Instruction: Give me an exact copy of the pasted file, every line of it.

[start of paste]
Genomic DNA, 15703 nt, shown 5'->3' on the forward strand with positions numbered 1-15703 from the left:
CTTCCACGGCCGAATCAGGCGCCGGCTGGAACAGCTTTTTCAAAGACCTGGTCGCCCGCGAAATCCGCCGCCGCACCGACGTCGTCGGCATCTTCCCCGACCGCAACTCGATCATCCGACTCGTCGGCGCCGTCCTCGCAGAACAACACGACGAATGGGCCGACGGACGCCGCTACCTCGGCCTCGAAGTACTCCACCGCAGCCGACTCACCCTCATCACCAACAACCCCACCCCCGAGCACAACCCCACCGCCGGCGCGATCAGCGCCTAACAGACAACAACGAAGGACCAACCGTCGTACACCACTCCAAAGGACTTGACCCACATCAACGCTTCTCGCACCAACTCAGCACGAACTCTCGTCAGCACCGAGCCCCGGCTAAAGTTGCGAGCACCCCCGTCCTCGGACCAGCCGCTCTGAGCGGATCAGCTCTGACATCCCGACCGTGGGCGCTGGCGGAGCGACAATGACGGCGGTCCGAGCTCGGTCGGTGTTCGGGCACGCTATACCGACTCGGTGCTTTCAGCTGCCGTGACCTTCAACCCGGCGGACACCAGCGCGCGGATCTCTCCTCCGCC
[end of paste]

Genomic DNA, 15703 nt, shown 5'->3' on the forward strand with positions numbered 1-15703 from the left:
CTTCCACGGCCGAATCAGGCGCCGGCTGGAACAGCTTTTTCAAAGACCTGGTCGCCCGCGAAATCCGCCGCCGCACCGACGTCGTCGGCATCTTCCCCGACCGCAACTCGATCATCCGACTCGTCGGCGCCGTCCTCGCAGAACAACACGACGAATGGGCCGACGGACGCCGCTACCTCGGCCTCGAAGTACTCCACCGCAGCCGACTCACCCTCATCACCAACAACCCCACCCCCGAGCACAACCCCACCGCCGGCGCGATCAGCGCCTAACAGACAACAACGAAGGACCAACCGTCGTACACCACTCCAAAGGACTTGACCCACATCAACGCTTCTCGCACCAACTCAGCACGAACTCTCGTCAGCACCGAGCCCCGGCTAAAGTTGCGAGCACCCCCGTCCTCGGACCAGCCGCTCTGAGCGGATCAGCTCTGACATCCCGACCGTGGGCGCTGGCGGAGCGACAATGACGGCGGTCCGAGCTCGGTCGGTGTTCGGGCACGCTATACCGACTCGGTGCTTTCAGCTGCCGTGACCTTCAACCCGGCGGACACCAGCGCGCGGATCTCTCCTCCGCC